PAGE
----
Saturday, October 8, 2022

Resistance Training and Youths :

Resistance Training and Youths
If you're a teenager and you want to start free-weights training then read on for my facts about safe resistance training for young men or women. There's nothing to be afraid about when it comes to free-weights training when you follow some basic safety precautions.

The biggest myth about weight training, for the young, is that it will stunt your growth and increase potential for injury. In truth, free-weights training can actually be safer than sports such as skateboarding, roller-blading, cycling, basketball, gymnastics, football or even rugby, when injuries per/hour of participation are taken into consideration.

In addition to the obvious strength gains of free-weights training, there are other much more useful outcomes for this age group, such as improved motor fitness skills like strength, speed, power, balance, co-ordination, stability, agility, and more. These skills enhance a youth's general sports performance and better equip those youths performance in a sporting arena.

Not to mention that free-weights training will bolster a young athlete's bone strength and muscle function, as well as, get the youth's brain working more quickly with enhanced coordination and reflexes. It also makes them feel good, too! This affects their performance and desire to get more involved in team sports.

I'm only talking about free-weights NOT machine related training. That's because the body controls the path of the bar that free-weights require in conjunction with the body segments in three-dimensional movement. This type of exercise is better for stimulating and stabilising the muscles involved in movement, which will improve sports performance.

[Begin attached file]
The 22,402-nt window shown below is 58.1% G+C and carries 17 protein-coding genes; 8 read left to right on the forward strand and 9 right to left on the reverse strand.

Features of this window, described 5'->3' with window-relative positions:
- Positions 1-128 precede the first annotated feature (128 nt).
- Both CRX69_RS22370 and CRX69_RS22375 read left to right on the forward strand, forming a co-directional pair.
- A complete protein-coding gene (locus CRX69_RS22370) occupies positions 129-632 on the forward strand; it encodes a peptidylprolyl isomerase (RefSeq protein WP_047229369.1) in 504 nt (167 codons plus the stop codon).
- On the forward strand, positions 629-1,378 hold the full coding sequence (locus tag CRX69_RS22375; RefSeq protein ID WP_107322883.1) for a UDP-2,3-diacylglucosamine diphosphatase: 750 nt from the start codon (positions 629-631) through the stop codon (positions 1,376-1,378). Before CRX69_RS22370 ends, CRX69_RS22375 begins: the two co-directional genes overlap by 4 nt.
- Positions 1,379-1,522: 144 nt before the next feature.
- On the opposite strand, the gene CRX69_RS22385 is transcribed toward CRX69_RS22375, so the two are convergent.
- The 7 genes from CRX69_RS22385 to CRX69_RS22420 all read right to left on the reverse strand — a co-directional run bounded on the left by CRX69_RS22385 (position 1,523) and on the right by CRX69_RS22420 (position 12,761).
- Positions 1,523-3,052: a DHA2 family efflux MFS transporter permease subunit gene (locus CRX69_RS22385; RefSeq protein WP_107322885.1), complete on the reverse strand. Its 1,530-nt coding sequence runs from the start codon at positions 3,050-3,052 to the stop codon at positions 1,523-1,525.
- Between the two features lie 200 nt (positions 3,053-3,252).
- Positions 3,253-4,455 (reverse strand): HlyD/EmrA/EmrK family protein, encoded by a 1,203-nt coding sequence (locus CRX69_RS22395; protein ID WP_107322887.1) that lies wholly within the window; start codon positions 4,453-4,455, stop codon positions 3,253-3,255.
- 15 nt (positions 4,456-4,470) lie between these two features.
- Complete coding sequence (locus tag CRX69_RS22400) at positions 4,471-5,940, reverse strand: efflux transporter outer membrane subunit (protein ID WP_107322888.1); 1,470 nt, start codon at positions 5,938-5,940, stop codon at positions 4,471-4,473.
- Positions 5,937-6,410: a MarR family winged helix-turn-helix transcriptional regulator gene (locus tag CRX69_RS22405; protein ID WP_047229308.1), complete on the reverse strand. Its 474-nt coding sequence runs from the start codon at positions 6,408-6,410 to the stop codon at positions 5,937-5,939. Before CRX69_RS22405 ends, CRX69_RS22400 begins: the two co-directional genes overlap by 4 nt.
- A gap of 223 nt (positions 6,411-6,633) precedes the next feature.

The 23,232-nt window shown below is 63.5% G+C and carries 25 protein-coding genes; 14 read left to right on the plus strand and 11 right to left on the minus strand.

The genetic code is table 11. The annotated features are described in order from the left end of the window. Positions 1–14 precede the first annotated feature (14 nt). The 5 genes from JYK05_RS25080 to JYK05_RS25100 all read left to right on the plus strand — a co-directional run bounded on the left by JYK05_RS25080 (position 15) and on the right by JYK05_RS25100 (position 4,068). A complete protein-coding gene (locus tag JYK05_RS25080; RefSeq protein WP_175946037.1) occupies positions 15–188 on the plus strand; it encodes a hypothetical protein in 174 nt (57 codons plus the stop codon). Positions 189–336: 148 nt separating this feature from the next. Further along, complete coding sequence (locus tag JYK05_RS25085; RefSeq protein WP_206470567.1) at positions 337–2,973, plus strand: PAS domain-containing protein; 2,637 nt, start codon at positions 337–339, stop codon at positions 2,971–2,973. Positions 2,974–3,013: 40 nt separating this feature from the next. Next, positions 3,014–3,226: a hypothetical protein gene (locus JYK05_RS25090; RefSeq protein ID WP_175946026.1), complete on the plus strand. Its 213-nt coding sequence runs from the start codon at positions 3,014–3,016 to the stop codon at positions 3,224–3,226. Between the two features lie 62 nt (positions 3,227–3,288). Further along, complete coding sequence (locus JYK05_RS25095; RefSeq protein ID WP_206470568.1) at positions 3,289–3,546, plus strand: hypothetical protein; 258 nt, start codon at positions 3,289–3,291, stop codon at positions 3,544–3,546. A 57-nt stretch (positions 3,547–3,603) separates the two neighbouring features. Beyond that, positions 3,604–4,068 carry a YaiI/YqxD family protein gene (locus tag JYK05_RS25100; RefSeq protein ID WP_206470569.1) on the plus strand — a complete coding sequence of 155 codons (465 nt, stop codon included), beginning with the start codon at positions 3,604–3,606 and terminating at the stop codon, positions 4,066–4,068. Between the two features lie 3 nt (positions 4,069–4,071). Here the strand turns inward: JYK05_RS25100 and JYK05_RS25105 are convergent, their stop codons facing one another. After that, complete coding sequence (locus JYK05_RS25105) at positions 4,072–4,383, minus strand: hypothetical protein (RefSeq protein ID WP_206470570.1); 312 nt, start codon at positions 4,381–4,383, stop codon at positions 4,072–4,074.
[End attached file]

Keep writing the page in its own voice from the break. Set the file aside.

On the other hand, machines control all movement in only one dimension, which can possibly detrain co-ordination and stabilisation functions of muscles. In addition, the majority of machines are designed for adults in mind. As such, motion patterns are often unsuitable for younger athletes.

A youth should seek a highly knowledgeable and accredited coach's advice before embarking on free-weights training. In the UK, the United Kingdom Strength and Conditioning Association's (UKSCA) Accredited Strength and Conditioning Coach (ASCC) is the benchmark of quality in the strength and conditioning profession.

One should always remember to ask a coach about their qualifications in advance of a training session so you have plenty of time to check if their experience is sufficient enough to meet your requirements.

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